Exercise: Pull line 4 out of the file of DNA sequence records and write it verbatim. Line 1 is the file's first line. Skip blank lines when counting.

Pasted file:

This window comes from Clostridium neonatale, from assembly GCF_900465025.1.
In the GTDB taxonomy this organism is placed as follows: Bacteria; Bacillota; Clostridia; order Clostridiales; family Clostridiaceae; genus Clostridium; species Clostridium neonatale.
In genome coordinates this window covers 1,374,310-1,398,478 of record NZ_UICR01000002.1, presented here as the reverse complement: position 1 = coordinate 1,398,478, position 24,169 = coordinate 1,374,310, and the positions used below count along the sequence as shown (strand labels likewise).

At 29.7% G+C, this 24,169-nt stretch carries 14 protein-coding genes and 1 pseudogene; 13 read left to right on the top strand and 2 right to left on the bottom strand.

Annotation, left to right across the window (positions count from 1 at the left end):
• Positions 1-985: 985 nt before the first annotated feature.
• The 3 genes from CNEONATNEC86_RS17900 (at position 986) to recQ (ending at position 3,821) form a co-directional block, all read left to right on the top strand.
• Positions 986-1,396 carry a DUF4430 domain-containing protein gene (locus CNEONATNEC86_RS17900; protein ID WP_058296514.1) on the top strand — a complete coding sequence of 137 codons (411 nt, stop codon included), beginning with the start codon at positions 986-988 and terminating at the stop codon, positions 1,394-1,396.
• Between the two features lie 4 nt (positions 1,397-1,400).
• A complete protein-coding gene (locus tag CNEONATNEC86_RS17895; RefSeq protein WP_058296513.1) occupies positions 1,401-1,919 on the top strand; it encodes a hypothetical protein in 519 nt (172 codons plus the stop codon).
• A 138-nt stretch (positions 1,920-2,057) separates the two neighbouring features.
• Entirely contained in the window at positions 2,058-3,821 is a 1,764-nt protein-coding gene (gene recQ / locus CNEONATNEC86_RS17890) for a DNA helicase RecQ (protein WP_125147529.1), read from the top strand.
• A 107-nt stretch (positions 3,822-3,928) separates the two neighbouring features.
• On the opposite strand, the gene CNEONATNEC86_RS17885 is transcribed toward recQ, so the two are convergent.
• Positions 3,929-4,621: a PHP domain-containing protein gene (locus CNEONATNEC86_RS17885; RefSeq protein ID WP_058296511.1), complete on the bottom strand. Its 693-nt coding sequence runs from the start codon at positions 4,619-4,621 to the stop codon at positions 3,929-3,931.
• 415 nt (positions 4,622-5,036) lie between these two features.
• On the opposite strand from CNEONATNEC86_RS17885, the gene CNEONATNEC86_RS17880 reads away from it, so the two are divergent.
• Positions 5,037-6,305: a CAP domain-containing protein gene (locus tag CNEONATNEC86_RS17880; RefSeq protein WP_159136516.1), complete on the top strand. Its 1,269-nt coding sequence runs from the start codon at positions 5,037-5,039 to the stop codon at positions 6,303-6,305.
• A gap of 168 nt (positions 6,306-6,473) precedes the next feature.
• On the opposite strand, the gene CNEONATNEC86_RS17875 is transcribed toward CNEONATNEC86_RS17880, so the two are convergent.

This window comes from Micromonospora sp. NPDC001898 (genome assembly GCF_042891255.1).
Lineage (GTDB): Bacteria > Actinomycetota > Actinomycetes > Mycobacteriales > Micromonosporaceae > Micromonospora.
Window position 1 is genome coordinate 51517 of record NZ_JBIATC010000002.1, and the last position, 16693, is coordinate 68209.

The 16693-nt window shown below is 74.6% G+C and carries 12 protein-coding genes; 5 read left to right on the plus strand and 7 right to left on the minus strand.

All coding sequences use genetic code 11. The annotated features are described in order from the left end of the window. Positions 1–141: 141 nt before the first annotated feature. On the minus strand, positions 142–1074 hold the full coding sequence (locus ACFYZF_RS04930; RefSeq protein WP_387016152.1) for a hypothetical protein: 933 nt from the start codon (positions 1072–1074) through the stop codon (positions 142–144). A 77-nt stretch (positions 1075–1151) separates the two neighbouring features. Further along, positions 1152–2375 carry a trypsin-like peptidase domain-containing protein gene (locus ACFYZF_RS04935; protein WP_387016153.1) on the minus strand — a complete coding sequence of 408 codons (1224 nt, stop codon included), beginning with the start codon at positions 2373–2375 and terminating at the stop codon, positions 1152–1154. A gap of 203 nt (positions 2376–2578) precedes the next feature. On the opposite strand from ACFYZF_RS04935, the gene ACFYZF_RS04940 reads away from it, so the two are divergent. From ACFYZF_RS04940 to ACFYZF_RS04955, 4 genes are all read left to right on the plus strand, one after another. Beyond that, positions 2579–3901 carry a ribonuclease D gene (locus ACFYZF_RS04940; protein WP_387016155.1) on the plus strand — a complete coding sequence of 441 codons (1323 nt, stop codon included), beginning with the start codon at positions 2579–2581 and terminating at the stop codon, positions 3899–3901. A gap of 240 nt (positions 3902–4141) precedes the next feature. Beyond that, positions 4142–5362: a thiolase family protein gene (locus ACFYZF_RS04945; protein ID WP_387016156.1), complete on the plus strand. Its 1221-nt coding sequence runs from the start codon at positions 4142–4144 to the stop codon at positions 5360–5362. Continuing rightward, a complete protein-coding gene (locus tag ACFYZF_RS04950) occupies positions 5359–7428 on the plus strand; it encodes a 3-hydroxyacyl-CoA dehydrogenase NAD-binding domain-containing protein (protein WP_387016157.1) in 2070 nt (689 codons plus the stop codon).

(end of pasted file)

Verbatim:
At 29.7% G+C, this 24,169-nt stretch carries 14 protein-coding genes and 1 pseudogene; 13 read left to right on the top strand and 2 right to left on the bottom strand.